Blood Lead Concentration and Biological Effects in Workers Exposed to Very Low Lead Levels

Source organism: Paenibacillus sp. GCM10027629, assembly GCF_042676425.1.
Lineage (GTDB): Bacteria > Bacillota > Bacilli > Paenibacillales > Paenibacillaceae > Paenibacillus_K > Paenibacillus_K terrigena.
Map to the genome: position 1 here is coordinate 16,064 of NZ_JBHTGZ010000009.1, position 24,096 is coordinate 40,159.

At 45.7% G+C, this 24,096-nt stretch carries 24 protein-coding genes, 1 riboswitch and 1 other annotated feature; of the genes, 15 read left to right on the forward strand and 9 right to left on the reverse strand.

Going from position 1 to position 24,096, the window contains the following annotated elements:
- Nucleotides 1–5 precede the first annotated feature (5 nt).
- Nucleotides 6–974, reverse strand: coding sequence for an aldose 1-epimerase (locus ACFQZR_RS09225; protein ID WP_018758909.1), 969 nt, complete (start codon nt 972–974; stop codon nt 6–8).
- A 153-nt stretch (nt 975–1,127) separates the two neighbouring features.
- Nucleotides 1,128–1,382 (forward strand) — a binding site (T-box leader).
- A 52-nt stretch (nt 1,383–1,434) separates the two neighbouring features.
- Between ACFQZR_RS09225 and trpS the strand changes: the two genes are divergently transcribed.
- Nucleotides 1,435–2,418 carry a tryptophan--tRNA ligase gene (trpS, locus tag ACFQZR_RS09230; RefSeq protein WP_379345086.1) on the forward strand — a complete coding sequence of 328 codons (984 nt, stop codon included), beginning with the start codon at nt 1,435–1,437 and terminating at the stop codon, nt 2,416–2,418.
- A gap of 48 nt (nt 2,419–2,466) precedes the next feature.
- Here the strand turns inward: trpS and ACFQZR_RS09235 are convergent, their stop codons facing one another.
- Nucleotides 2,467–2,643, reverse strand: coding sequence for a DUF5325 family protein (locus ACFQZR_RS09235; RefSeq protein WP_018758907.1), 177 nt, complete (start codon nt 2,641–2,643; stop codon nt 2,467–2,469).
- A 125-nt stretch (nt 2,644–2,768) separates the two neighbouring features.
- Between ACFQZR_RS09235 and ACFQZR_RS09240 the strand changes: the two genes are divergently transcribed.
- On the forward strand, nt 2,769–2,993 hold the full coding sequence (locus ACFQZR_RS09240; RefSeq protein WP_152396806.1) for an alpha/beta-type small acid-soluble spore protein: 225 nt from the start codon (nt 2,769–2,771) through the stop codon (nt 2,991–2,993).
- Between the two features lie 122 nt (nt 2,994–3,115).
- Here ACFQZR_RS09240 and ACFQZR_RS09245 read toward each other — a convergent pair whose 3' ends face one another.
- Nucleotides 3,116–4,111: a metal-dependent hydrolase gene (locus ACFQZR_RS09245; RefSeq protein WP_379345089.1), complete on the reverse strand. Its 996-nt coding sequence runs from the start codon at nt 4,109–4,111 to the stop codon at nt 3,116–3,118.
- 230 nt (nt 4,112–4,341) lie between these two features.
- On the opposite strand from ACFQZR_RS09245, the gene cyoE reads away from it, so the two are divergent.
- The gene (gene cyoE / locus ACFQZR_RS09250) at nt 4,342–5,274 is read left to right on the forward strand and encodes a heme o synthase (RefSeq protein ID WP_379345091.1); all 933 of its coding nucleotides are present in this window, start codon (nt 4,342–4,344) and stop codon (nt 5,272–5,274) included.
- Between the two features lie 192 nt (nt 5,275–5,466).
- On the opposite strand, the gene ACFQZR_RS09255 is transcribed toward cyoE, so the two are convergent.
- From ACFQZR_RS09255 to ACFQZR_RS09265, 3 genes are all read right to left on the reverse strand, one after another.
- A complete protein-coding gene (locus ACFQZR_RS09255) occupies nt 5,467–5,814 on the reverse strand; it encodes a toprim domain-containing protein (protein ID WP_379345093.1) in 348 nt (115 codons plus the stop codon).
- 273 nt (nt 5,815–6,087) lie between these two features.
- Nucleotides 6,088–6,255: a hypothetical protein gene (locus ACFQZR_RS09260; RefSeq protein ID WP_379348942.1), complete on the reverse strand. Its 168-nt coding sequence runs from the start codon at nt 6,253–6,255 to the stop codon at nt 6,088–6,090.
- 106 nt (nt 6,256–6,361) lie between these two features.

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A longitudinal study was carried out on two groups of workers engaged in tin/lead alloy welding in the telecommunication sector. The risk of exposure was evaluated by measuring levels of airborne lead (PbA) and the amount of lead absorbed (PbB). The correlated effects were assessed by determining zinc protoporphyrin (ZPP) and hemoglobin levels (Hb) and red blood cell (RBC) count. We also recorded subjective symptoms reported by workers. One group of welders composed of 365 subjects underwent two monitoring sessions performed in 1991 and 1995, respectively (Group A). A second group of welders (whose number fluctuated between 148 and 247 subjects) underwent yearly testing for 7 consecutive years (1988-1994; Group B). Results indicated a very low risk of lead exposure during microwelding operations (PbA range, 1.5-24 µg/m3). In fact, blood concentrations of Pb (range, 5-55 µg/dL) among both groups of welders were significantly higher than those in the general population in Rome (PbB range, 5-16 µg/dL); nevertheless, they were significantly lower than the Occupational Safety and Health Administration's permissible exposure limit ZPP determined only in Group B of welders ranged from 5 to 16 µg/dL (median, 22 µg/dL). No variation was found in the other biological parameters investigated, and no health effects were observed. During the study period, the introduction of some technological innovations led to a further reduction in Pb exposure and, subsequently, to its total elimination. PbB concentrations gradually declined to lower values (6-36 µg/dL), and it was interesting to note that ZPP concentrations also decreased to normal levels (range, 2-47 µg/dL; median, 11 µg/dL), demonstrating that the effect of lead on heme synthesis may occur even at very low levels of Pb exposure.

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